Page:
Nicholas Meyer is the “editor” of several Watson manuscripts, including The Seven-Per-Cent Solution, which spent forty weeks on the New York Times bestseller list. His screenplay of the film received an Oscar nomination. His film credits include writing and directing Star Trek II: The Wrath of Khan, Star Trek IV: The Voyage Home, and Star Trek VI: The Undiscovered Country. He wrote and directed Time After Time, co-created Medici: Masters of Florence, and directed The Day After, about nuclear war that attracted the largest audience ever for a television movie. A native of New York City, he lives in Santa Monica, California.

Read an Excerpt

Wondering who on Earth might be calling so late, I slipped on my jacket and unbolted the door, astonished to behold a figure emerging like a wraith from a thick, sulfurous fog.


“May I come in?” His voice was ragged, not the familiar, crisp tones to which I was long accustomed.


I had not seen my singular friend in over a year. Always favoring a touch of the dramatic, the detective could not have devised a better entrance. I stood aside to let him pass, wondering not only at his unexpected presence, but also his appearance, for despite the indifferent lighting I could see that he sported a black eye and a chipped bicuspid.

“And a cracked rib, I fear,” he confided, noting my confusion.

“Come into the surgery. Let me see.”

“First let me sit.” Knowing better than to insist, I gestured to a chair by the hearth, though at this time of year there was no need of a fire. Holmes lowered himself carefully into the chair and sat still for several moments, his eyes closed.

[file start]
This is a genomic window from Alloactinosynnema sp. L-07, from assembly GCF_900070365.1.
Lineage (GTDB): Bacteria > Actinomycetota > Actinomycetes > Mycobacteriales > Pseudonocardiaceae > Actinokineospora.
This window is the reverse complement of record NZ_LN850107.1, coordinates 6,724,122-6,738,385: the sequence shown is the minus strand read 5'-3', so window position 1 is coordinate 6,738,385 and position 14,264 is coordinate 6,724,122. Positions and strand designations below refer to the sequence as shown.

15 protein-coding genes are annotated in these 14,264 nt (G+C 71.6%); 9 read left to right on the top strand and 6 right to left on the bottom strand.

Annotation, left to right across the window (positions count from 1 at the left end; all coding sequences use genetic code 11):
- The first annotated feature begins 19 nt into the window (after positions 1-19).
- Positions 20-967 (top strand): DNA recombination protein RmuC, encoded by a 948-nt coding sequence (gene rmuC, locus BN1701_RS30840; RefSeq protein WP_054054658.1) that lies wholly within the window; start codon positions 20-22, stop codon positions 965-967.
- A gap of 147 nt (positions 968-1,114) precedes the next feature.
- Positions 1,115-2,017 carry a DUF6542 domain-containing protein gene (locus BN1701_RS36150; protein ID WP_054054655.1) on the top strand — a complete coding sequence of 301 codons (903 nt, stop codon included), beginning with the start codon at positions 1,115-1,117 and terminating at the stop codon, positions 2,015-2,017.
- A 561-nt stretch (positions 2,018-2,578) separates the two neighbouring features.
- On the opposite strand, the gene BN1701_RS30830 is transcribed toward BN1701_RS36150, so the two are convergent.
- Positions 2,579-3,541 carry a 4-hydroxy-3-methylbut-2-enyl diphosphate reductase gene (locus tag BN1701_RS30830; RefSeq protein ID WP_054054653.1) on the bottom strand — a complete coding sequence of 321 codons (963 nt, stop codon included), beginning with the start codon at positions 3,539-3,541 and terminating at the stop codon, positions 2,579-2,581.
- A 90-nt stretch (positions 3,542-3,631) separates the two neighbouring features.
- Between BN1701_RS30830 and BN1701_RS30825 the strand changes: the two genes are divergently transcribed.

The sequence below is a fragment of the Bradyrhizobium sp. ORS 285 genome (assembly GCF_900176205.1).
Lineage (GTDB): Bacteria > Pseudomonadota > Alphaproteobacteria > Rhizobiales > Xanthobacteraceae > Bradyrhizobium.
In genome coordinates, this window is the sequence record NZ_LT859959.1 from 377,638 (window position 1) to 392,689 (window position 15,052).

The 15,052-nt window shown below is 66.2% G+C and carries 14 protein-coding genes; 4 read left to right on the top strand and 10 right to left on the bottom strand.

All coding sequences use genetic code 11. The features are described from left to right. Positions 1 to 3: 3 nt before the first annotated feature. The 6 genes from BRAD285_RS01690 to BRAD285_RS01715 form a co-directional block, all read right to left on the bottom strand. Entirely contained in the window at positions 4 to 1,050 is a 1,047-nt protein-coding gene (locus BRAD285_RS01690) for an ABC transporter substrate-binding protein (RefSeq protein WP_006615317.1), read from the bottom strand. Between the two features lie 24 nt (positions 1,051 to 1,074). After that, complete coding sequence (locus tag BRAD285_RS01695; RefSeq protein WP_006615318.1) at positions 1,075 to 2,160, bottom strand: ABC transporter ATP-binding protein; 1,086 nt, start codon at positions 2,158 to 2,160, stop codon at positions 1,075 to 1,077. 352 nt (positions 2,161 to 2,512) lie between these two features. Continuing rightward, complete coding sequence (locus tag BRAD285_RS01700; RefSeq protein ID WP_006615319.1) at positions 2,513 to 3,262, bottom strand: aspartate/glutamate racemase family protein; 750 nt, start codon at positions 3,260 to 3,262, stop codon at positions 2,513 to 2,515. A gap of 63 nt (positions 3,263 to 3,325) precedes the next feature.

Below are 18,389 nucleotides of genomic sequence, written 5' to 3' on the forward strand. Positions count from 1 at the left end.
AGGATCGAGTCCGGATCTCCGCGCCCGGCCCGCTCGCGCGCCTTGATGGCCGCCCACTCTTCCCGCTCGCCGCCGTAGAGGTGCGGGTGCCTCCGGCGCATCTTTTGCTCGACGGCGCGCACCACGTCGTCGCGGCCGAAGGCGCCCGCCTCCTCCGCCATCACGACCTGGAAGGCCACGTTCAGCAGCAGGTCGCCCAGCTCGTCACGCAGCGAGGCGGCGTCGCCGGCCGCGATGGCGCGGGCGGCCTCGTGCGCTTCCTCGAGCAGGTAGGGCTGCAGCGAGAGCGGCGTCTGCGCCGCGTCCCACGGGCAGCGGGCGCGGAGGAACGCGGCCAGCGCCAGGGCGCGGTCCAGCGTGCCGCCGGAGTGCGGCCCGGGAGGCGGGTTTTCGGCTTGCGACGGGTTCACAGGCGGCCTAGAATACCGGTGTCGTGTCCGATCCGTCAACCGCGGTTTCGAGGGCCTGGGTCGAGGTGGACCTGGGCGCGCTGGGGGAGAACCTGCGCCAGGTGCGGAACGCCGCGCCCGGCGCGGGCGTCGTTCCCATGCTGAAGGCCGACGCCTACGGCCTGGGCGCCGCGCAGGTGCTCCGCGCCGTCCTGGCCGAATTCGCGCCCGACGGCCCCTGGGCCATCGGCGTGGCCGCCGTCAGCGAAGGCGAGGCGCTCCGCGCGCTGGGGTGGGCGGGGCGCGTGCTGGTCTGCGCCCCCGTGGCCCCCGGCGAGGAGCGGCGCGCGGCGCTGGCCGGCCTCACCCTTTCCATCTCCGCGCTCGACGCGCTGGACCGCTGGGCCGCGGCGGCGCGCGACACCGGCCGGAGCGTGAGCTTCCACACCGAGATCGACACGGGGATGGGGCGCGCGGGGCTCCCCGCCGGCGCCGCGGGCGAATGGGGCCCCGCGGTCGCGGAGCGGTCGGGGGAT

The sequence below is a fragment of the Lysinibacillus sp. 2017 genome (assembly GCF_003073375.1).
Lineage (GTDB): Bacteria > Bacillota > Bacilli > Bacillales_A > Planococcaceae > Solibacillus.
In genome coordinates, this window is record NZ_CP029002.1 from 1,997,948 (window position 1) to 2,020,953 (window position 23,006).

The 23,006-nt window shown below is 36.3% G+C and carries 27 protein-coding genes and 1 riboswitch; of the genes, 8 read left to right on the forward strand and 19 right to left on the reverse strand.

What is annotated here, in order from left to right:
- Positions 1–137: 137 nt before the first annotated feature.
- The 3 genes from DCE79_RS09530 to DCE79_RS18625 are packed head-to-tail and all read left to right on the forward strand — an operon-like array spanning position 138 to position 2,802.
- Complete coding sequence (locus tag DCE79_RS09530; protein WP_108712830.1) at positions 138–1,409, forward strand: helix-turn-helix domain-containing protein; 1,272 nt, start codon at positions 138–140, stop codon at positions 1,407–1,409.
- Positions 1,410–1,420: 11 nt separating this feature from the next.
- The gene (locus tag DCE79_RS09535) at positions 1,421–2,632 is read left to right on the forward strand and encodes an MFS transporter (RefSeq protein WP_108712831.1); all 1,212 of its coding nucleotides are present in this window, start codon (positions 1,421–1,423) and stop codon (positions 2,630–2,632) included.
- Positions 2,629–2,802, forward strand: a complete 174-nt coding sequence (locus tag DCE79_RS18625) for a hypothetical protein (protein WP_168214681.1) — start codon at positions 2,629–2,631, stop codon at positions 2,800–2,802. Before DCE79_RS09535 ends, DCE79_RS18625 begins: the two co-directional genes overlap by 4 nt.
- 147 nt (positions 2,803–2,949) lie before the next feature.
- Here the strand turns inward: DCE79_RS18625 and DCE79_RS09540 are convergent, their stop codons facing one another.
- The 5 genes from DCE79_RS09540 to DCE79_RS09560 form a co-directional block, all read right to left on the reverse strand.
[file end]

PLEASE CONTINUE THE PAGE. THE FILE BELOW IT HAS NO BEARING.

“You are not at the front?” He spoke at last without opening them. “How fortunate—for me. Didn’t you say you intended going?”

He had raised a sore subject. “After Juliet’s death, I volunteered at once. The training and skill of a battlefield surgeon I knew would be of inestimable value, but I was rejected on account of my age and my leg. It is hard for me to stand for long periods. Thus I was posted to the Royal Marsden, treating secondary wounds, though these are bad enough, including sepsis and gangrene, many ultimately involving amputations.” It still rankled that I had not been accepted for active service. London was crawling with older men – and women – in one form of uniform or another and I felt it a blemish, even if no one else was of that opinion, but the detective’s appearance drove these considerations from my mind.